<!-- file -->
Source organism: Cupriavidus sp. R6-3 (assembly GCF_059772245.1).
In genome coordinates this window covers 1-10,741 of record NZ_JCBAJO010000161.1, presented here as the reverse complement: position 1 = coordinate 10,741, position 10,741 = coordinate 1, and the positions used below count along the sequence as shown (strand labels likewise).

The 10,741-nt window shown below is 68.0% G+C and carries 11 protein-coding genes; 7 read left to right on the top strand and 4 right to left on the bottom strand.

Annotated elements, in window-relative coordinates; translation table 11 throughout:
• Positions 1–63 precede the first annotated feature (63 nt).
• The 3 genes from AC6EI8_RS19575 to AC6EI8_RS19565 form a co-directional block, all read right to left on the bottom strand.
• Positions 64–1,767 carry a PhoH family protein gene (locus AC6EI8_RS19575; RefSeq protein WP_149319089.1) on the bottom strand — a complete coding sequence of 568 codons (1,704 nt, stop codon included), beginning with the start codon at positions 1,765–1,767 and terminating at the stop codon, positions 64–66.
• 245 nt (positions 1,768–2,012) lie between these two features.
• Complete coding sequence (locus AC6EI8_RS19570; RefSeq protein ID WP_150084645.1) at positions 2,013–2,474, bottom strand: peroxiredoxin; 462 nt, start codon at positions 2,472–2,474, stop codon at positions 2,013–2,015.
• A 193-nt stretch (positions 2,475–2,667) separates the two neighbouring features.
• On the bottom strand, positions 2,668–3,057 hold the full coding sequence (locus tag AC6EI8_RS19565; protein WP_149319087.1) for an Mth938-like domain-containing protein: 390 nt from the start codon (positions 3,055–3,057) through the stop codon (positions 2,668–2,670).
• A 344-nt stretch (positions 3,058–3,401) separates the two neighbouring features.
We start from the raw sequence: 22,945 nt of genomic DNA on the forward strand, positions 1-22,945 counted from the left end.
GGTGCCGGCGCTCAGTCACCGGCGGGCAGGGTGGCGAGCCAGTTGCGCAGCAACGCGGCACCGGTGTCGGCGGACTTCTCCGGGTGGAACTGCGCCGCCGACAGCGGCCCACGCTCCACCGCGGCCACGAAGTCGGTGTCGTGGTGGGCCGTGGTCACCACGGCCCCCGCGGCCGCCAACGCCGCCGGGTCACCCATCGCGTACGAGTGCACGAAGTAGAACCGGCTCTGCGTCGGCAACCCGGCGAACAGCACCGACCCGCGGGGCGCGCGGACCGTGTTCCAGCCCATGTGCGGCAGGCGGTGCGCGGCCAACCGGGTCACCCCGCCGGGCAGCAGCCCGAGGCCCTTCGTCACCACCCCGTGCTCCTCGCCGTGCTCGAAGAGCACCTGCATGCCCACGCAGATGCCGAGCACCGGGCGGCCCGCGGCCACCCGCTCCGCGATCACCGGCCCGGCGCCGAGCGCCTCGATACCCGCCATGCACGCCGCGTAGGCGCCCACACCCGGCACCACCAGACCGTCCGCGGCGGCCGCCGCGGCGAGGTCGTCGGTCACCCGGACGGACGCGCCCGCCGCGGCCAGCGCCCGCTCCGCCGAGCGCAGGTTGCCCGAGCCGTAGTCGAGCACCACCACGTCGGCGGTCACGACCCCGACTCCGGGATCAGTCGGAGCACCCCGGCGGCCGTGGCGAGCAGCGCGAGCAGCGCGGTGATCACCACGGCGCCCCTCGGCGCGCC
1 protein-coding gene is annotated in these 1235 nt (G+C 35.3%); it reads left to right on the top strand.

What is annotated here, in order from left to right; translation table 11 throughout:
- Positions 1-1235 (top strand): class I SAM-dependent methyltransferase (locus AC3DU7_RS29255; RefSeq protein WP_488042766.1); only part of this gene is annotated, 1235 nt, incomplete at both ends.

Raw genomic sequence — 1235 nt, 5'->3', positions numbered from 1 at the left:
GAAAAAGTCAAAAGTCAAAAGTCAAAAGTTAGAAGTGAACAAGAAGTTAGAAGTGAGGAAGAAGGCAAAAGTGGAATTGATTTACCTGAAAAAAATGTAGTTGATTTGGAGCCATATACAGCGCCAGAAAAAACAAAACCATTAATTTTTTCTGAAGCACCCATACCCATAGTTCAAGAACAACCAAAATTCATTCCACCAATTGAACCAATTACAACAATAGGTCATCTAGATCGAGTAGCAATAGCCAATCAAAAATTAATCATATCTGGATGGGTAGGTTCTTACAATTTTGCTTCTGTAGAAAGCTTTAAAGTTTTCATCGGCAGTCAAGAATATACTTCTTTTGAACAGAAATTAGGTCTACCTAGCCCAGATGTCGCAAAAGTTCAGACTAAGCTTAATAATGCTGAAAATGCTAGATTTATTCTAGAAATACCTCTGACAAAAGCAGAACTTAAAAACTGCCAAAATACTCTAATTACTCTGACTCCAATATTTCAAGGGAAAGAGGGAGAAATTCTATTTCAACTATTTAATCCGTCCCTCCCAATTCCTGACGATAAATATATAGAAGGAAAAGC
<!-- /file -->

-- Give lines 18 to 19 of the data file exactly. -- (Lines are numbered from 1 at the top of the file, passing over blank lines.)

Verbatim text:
Raw genomic sequence — 1235 nt, 5'->3', positions numbered from 1 at the left:
GAAAAAGTCAAAAGTCAAAAGTCAAAAGTTAGAAGTGAACAAGAAGTTAGAAGTGAGGAAGAAGGCAAAAGTGGAATTGATTTACCTGAAAAAAATGTAGTTGATTTGGAGCCATATACAGCGCCAGAAAAAACAAAACCATTAATTTTTTCTGAAGCACCCATACCCATAGTTCAAGAACAACCAAAATTCATTCCACCAATTGAACCAATTACAACAATAGGTCATCTAGATCGAGTAGCAATAGCCAATCAAAAATTAATCATATCTGGATGGGTAGGTTCTTACAATTTTGCTTCTGTAGAAAGCTTTAAAGTTTTCATCGGCAGTCAAGAATATACTTCTTTTGAACAGAAATTAGGTCTACCTAGCCCAGATGTCGCAAAAGTTCAGACTAAGCTTAATAATGCTGAAAATGCTAGATTTATTCTAGAAATACCTCTGACAAAAGCAGAACTTAAAAACTGCCAAAATACTCTAATTACTCTGACTCCAATATTTCAAGGGAAAGAGGGAGAAATTCTATTTCAACTATTTAATCCGTCCCTCCCAATTCCTGACGATAAATATATAGAAGGAAAAGC